Lupus

I am writing on behalf of my mother … We live in Dhaka Bangladesh …

Before her illness, my mom was 105 lbs, 5 feet tall and always 10ft tall in spirit…. When she was diagnosed with Lupus at the age of 30, we were all overwhelmed and out of our depths. My beautiful, athletic mother was in a wheelchair and given 6 months to live….

The doctors has advised her to eat literally nothing, minimum protein (1 small piece of chicken/fish, limited to 20g protein per day), only 2-3 types of vegetable and 2-3 fruits and of course lots of carbs to apparently compensate for her failing KIDNEY and LUPUS. She is on tons of medication, no food except the wrong foods (carbs) and in chronic pain. She currently weighs 139 lbs.

Please advise. — S

Hi S,

I believe lupus is a catch-all diagnosis for a variety of conditions which are probably caused by undiagnosed infections. In the US the infections are usually bacterial. I’ve known several people with diagnosed lupus who were cured by antibiotic treatments – in one case the problem was Lyme disease (Borrelia). I have no idea what the likely pathogens would be in Bangladesh. If she does better on low carb and coconut oil, that indicates bacteria; if she does better on high-carb, that indicates protozoa.

A healthy diet is very important. It is very bad advice to “eat literally nothing,” it is essential to be well nourished. Protein is necessary for healing and immune function, and 20 g/day is too little. Fasting is good, but it should be intermittent – not starvation! She needs healthy fats, more protein, and lots of micronutrients. Eggs, shellfish, seafood, bone broth soups, vegetable soups, and fermented vegetables may all be helpful. Coconut milk is probably good for her. You should basically follow the program in our book.

I would try to put her on a good diet, give her a little time for kidneys and other tissues to heal, and then try antimicrobial medicines. Usually, if they’re not working, then you don’t notice an effect. Any strong effect, good or bad, means they are working. Bad effects mean that pathogens are dying and releasing a lot of toxins as they disintegrate. If this occurs, detox aids (salt, water, and one of cholestyramine/charcoal/bentonite clay; also glutathione supports and vitamin C) will help.

Please stay in touch and let me know how things go.

Best, Paul

Depression


Jersie wrote:

I’ve suffered from depression for decades. A few months ago, I decided to try the Dr. Kruse protocol for jumpstarting leptin sensitivity and 2 interesting things happened.

When I went very low carb – below 50 gm -. I had half-day periods where the depression suddenly lifted (something that has rarely happened otherwise). However, I also suffered from darker than normal periods.

I stopped the Dr. Kruse protocol after 6 weeks, and went back to regular paleo (approx. 200 – 300 gm. Carb/day). I’m now generally more depressed than usual, without the good periods.

These changes seem to indicate that I can have an influence on my depression with diet, but not sure what diet to try. Thoughts?

Hi Jersie,

I think your experience on very low carb is diagnostically telling.

I would interpret it this way:

  1. Your depression is caused by an interferon-gamma mediated immune response in the brain, probably caused by a viral or bacterial infection. This leads to tryptophan being directed away from serotonin and toward the kynurenine pathway. So you have a serotonin deficiency and kynurenine excess.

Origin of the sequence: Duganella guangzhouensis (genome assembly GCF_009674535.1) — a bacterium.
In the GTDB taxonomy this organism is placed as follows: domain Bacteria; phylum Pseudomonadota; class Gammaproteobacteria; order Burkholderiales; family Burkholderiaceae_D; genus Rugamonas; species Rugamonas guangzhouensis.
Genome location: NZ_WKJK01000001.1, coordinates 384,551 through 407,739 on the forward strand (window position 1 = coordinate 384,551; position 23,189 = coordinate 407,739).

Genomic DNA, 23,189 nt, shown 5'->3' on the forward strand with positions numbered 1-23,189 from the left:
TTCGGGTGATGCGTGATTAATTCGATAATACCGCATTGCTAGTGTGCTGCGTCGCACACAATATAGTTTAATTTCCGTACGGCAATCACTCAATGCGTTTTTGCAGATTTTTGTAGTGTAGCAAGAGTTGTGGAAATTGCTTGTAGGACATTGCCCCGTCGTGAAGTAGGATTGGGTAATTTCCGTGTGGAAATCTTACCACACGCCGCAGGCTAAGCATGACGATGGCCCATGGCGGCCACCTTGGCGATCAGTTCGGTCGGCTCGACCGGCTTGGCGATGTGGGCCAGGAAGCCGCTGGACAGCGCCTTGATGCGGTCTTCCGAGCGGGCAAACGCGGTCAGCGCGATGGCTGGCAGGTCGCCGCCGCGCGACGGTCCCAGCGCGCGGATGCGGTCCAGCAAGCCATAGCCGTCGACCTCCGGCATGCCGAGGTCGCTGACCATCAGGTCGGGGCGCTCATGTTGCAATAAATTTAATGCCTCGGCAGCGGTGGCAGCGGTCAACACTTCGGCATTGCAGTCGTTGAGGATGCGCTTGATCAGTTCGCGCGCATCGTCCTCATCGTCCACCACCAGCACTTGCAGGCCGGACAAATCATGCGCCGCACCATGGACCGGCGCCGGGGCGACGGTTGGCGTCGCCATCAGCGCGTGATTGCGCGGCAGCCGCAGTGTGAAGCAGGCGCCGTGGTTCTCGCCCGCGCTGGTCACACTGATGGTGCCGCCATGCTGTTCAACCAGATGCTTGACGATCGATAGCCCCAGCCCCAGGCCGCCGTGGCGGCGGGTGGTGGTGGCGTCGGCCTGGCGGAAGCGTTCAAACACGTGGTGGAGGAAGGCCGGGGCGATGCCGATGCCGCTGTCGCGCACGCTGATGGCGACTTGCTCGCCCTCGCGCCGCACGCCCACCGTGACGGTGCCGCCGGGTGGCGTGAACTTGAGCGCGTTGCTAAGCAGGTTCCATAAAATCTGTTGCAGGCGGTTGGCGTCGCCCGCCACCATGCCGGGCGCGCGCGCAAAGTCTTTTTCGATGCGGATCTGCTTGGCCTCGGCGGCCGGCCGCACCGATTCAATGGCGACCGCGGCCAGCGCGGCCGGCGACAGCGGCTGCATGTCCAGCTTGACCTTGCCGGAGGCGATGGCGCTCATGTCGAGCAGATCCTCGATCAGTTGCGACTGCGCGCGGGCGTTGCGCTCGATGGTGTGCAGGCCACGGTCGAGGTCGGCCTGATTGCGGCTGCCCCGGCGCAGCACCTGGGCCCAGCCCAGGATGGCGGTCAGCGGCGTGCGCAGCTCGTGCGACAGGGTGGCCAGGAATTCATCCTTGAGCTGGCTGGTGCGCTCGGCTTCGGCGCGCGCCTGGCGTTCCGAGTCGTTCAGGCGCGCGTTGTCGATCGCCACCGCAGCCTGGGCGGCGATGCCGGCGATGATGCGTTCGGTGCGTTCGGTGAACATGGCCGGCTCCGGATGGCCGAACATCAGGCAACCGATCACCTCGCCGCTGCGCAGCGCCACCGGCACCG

2. A ketogenic diet is both therapeutic (promotes immunity against bacterial and viral infections) and mood-improving (clears kynurenine).
  3. However, you are at risk for hypoglycemia in the brain (especially if the infection is bacterial) and hypoglycemia causes irritability/anxiety and can aggravate depression.

So the very low-carb diet had mixed effects (ketosis, hypoglycemia).

What I would do is follow our ketogenic diet advice. Eat at least 50 g/day carbs from starches to get sufficient glucose, plus sufficient protein to reach 600 calories/day protein+carb, but add in large amounts of MCT oil or coconut oil. Also, do intermittent fasting – eat all the carbs within an 8-hour window; eat at least half the MCT oil in the 16-hour fasting window.

Once on a good diet, I might experiment with antibiotics to see if they relieve symptoms.

Please let me know how things go.

Leave a comment ?

10,121 Comments.

  1. Hi Elyse,

    I think fungal infections or environmental mold are frequent causes of acne, so it may be that your shower mold is relevant.

    If it’s environmental, then a detox aid like charcoal would be helpful. If it’s an infection then NAC to support immunity and detox would be very important.

    It’s not easy to say why people become sensitive to particular plants. It has something to do with the nature of gut microbiome, but not enough research has been done to map particular sensitivities to particular gut flora.

    If you do see a doctor, then I would focus on discovering and addressing any thyroid issues, since it’s common to be hypothyroid with acne.

    • Thanks Paul, you’re a lifesaver. How long/often would you recommend taking charcoal (I do IF 14-17 hours with just coffee and coconut oil/butter, and I recall reading that you should take it then)?
      I plan to move in February so I truly hope things clear up in a new environment.

      • Hi Elyse,

        I would take maybe one tablet each morning during your fast, with a bit of oil, eg your coffee and coconut oil/butter would be perfect.

        You don’t need a lot, it’s just to help your body gradually clear toxins. Too much charcoal risks you becoming malnourished or upsetting gut flora.

  2. hi,
    earlier i asked about a coconut kefir drink i wanted to take for anti-candida probiotics.